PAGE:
It seems like the trend among this year’s Chosen Ones, a.k.a., the new sports columnists, is to start off their inaugural column with a short personal sharing portion. How’d I do guys? In other, slightly less medical news, my name is Meredith — I love Philly sports teams, greasy hot truck sandwiches, planning out extremely emo Facebook status messages, writing inspiring messages to myself on the backs of my wrists and buying large numbers of aviator sunglasses which I promptly lose at the earliest opportunity. (Speaking of which, if anyone comes across a beautiful pair of mirrored aves in the vicinity of Eddy and College Avenue, they’re mine, and I’d love to get them back. They could be on the street, beneath a pair of as yet unidentified parked cars, or possibly in a shallow ditch on Linden Avenue. Awesome, thanks y’all)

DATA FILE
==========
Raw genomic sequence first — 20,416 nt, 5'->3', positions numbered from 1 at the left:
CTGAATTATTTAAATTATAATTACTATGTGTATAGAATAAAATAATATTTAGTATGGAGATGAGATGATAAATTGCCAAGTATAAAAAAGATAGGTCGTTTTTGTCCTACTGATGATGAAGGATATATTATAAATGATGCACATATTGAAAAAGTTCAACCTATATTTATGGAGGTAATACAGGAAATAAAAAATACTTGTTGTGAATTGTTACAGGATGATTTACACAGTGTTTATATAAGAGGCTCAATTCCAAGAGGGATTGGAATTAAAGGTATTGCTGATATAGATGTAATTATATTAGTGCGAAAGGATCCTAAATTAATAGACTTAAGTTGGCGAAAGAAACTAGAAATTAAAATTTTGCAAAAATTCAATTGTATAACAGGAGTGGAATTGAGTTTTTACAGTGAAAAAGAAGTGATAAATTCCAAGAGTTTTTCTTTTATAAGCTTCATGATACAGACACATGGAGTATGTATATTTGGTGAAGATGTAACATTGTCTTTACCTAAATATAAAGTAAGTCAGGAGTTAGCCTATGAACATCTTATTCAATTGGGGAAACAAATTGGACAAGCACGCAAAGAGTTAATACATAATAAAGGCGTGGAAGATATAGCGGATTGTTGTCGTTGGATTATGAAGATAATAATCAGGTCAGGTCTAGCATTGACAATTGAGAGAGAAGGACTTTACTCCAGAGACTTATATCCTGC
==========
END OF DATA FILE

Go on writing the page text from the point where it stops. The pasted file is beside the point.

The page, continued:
Wait, what was I supposed to be talking about right now? Oh yes, sports. Or, my extremely high blood pressure, which will eventually lead back to sports, I assure you. Anyway, the doctor came in and inquired as to the progress of my rash, which I was very happy to report had improved greatly under the influence of my recently prescribed 12-pill cocktail. My jovial doctor had not, however been able to diagnose the darn thing, which had apparently started out as a reaction to the metal of my favorite belt buckle before burrowing into my Daily Sunctivitus-riddled immune system and spreading like tiny, angry beavers to my neck and shoulders.